In The Trenches - Week 3
Each week I’ll be using data from PFF and around the web to give some insight into IDP fantasy football, and how using these metrics can lead to finding undervalued players, potential breakouts and sleepers.
This week I’m looking at defensive ends, and in particular how effective they are at rushing the passer, and how that translates into fantasy football success.
Pass Rush Producers
One of the metrics that PFF is best known for, is the collection of data on quarterback hits and hurries. Although some people do not value the collection of data about a failed pass rush, personally I think it gives a good measure of how much duress the blitzing player put the opposing quarterback under during the course of a game. Judging a player purely on his sack output seems a very narrow view of the how consistent pressure on a quarterback can disrupt the passing game by forcing quick passes and check-downs.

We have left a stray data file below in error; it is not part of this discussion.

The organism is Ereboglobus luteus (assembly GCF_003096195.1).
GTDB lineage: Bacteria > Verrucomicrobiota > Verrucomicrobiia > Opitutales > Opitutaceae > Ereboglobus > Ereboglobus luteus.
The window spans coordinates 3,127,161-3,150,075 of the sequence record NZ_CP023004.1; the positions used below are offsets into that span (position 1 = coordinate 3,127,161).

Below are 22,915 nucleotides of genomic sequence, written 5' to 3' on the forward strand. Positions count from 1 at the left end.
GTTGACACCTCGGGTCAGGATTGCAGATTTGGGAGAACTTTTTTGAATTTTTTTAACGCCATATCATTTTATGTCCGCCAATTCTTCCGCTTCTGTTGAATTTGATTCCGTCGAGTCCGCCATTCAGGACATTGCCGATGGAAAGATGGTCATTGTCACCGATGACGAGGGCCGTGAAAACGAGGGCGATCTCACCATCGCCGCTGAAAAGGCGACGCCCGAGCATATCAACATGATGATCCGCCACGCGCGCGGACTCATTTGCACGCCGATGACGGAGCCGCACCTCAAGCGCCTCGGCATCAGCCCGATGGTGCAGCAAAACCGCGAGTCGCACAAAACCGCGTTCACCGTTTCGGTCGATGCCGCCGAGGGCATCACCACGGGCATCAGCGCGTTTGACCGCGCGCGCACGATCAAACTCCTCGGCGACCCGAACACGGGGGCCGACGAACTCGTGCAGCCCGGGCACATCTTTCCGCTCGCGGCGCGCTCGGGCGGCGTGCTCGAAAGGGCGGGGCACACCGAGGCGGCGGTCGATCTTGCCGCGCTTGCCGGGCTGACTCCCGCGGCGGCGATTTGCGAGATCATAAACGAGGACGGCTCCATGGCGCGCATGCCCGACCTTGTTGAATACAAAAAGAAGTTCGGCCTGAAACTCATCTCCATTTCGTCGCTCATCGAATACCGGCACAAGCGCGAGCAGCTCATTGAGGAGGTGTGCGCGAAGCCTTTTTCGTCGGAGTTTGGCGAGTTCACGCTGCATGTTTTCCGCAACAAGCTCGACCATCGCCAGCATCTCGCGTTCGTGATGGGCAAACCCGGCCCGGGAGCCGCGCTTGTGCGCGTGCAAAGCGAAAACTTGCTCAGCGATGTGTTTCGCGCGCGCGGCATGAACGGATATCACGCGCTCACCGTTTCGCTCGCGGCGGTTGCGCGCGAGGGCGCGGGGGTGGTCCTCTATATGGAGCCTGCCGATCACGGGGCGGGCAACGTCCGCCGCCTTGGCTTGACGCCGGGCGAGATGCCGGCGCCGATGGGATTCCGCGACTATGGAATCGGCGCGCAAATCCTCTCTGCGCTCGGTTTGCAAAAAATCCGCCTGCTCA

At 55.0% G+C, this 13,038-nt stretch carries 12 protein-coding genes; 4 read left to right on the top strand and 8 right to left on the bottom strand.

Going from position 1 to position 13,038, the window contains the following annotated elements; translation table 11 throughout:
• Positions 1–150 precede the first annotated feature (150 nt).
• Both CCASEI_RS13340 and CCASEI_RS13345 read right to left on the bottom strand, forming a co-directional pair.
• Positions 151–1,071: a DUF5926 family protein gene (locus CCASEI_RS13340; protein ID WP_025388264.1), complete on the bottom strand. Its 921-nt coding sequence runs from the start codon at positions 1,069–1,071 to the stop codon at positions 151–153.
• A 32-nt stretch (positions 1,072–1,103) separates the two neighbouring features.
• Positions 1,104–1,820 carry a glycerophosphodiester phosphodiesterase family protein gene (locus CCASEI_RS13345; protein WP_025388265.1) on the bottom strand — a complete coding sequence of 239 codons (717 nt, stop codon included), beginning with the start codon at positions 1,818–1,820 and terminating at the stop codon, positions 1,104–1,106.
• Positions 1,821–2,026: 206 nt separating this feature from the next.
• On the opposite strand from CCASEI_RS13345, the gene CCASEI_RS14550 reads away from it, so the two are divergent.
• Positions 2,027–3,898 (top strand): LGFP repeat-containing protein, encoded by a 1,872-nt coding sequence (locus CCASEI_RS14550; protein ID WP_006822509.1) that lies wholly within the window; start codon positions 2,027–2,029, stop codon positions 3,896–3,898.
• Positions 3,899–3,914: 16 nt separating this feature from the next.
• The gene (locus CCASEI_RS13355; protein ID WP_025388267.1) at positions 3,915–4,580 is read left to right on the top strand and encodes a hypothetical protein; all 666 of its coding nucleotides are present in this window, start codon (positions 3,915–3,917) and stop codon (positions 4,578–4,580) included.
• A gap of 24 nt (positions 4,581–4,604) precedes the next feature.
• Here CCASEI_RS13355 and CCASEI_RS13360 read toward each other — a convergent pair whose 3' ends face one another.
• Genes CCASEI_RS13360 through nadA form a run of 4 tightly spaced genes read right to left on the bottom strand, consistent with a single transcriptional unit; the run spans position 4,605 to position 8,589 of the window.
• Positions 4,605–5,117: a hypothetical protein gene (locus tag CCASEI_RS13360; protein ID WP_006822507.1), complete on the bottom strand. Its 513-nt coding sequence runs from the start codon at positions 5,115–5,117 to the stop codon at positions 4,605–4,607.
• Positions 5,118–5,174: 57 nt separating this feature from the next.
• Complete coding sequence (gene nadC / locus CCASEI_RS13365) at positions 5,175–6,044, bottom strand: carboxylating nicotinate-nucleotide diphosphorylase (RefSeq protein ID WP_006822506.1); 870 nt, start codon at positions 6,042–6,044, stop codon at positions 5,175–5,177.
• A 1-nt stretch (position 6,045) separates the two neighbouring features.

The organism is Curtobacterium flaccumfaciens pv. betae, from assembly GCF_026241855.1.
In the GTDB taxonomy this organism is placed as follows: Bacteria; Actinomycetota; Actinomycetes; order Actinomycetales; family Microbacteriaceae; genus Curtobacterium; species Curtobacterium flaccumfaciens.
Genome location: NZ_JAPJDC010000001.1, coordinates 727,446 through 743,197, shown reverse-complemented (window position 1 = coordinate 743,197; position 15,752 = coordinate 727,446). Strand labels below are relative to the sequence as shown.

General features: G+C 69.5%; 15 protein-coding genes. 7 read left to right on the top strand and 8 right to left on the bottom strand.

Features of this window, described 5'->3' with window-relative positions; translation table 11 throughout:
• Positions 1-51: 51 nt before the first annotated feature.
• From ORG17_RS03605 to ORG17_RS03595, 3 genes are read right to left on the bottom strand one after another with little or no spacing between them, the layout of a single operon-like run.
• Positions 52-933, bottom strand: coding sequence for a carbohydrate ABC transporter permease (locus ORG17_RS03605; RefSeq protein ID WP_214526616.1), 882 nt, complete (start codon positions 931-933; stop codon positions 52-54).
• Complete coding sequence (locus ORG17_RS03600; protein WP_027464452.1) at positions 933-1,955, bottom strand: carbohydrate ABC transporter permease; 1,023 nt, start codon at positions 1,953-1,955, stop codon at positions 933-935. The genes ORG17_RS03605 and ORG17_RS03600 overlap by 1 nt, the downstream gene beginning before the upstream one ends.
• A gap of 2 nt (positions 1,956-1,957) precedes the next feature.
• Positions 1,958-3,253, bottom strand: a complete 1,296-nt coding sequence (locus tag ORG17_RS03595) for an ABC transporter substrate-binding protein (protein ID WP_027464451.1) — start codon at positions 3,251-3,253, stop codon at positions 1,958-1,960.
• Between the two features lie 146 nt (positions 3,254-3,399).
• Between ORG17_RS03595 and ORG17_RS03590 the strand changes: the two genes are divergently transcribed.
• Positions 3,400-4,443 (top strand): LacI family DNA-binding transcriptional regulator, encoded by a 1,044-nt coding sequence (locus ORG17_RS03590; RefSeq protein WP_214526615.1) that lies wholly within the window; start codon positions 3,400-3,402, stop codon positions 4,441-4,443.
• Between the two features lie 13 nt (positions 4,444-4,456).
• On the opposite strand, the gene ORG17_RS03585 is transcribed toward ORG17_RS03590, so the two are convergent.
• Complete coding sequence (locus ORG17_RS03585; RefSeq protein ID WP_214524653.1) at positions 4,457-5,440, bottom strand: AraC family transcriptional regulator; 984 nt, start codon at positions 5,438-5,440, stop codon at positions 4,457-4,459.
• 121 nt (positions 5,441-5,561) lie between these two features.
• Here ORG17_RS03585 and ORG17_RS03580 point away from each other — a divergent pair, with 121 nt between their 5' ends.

Outside of that, we can use this data to understand how frequently Player X’s blitz result in pressuring a quarterback, as well as how often a pressure from Player X ends in a sack.
As we did last week, I’ll take a look at the figures put up by the top fantasy performers over the last two years in the PFF staff dynasty league, using the PFF IDP scoring system, and apply the learnings to the 2014 data so far.
2013 – Top 15 Fantasy Defensive Ends
Key: Sk – sack, Ht = quarterback hit, Hu = quarterback hurries, Pr Freq = percentage of pass rush snaps that resulted in disrupting the quarterback (a sack, hit or hurry), Sk:Pr = percentage of pressures that resulted in a sack.
(The league average is calculated using only players playing a minimum 50 percent of snaps)
Ross Miles is a Lead Writer for Pro Football Focus Fantasy. Follow him on Twitter – @RossMilesNFL
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